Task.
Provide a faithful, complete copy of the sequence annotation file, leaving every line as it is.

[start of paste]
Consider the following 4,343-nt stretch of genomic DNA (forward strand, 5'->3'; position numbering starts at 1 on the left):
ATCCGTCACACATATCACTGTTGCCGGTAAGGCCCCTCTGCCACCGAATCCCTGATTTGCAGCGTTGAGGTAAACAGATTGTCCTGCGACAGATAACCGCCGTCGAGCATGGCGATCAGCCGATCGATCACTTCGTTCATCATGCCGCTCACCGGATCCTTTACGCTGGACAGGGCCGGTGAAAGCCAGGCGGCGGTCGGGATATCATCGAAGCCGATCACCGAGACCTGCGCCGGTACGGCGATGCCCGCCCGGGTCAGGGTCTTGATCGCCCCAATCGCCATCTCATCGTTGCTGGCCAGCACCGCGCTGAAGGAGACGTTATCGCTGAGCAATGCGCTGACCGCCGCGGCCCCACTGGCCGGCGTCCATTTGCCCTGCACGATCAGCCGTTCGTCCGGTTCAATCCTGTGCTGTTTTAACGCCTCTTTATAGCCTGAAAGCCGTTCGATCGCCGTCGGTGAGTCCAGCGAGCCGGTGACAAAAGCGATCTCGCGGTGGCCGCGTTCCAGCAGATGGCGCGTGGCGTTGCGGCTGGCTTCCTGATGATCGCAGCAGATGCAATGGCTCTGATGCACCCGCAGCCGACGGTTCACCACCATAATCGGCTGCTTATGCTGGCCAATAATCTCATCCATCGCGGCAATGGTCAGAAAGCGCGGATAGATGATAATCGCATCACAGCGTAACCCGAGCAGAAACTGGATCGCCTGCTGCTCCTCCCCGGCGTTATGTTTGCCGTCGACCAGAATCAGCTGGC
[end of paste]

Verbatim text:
Consider the following 4,343-nt stretch of genomic DNA (forward strand, 5'->3'; position numbering starts at 1 on the left):
ATCCGTCACACATATCACTGTTGCCGGTAAGGCCCCTCTGCCACCGAATCCCTGATTTGCAGCGTTGAGGTAAACAGATTGTCCTGCGACAGATAACCGCCGTCGAGCATGGCGATCAGCCGATCGATCACTTCGTTCATCATGCCGCTCACCGGATCCTTTACGCTGGACAGGGCCGGTGAAAGCCAGGCGGCGGTCGGGATATCATCGAAGCCGATCACCGAGACCTGCGCCGGTACGGCGATGCCCGCCCGGGTCAGGGTCTTGATCGCCCCAATCGCCATCTCATCGTTGCTGGCCAGCACCGCGCTGAAGGAGACGTTATCGCTGAGCAATGCGCTGACCGCCGCGGCCCCACTGGCCGGCGTCCATTTGCCCTGCACGATCAGCCGTTCGTCCGGTTCAATCCTGTGCTGTTTTAACGCCTCTTTATAGCCTGAAAGCCGTTCGATCGCCGTCGGTGAGTCCAGCGAGCCGGTGACAAAAGCGATCTCGCGGTGGCCGCGTTCCAGCAGATGGCGCGTGGCGTTGCGGCTGGCTTCCTGATGATCGCAGCAGATGCAATGGCTCTGATGCACCCGCAGCCGACGGTTCACCACCATAATCGGCTGCTTATGCTGGCCAATAATCTCATCCATCGCGGCAATGGTCAGAAAGCGCGGATAGATGATAATCGCATCACAGCGTAACCCGAGCAGAAACTGGATCGCCTGCTGCTCCTCCCCGGCGTTATGTTTGCCGTCGACCAGAATCAGCTGGC